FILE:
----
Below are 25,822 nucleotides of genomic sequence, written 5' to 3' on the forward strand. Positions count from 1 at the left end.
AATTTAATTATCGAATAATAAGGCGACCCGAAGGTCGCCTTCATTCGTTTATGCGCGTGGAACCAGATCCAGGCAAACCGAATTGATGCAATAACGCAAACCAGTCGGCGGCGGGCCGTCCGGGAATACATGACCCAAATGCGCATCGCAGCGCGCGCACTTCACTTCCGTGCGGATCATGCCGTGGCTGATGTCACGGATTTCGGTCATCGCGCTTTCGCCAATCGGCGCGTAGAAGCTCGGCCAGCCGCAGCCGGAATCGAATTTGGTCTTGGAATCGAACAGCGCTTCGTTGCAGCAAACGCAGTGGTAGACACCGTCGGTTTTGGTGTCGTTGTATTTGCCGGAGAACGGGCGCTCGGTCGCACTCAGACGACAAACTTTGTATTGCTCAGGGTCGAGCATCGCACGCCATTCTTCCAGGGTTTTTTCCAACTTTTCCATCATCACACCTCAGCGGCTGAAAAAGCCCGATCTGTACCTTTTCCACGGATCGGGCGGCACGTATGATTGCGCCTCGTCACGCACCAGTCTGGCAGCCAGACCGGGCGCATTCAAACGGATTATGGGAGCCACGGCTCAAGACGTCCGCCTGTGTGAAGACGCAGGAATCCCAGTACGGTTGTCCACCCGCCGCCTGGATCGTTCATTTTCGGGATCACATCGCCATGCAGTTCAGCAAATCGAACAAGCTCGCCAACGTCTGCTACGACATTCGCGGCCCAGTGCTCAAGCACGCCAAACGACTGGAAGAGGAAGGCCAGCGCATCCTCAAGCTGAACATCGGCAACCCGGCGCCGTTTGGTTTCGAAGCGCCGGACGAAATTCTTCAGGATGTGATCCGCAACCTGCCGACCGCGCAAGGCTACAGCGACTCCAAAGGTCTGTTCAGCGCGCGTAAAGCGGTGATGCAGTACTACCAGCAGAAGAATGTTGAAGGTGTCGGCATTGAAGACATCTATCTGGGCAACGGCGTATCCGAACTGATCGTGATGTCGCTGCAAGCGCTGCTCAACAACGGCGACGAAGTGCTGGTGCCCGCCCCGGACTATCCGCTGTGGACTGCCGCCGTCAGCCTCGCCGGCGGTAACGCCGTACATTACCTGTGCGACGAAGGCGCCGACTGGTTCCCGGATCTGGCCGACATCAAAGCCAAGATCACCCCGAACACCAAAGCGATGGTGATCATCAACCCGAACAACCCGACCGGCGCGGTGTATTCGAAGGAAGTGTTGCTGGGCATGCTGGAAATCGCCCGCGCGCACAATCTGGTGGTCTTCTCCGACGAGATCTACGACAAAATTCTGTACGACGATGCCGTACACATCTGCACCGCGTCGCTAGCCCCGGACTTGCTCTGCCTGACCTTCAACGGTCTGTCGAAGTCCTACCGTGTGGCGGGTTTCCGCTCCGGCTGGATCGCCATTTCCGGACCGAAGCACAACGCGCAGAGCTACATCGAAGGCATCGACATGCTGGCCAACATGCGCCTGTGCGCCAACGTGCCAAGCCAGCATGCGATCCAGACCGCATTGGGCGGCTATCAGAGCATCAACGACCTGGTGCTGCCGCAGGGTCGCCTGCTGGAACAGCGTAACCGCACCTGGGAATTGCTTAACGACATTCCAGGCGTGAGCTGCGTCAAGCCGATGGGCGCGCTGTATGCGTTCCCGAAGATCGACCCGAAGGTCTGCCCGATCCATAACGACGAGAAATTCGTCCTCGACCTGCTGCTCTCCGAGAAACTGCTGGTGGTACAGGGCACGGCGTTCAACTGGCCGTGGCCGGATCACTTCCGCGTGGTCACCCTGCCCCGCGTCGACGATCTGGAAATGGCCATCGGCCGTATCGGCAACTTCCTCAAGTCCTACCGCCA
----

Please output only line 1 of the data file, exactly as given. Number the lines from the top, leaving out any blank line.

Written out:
Below are 25,822 nucleotides of genomic sequence, written 5' to 3' on the forward strand. Positions count from 1 at the left end.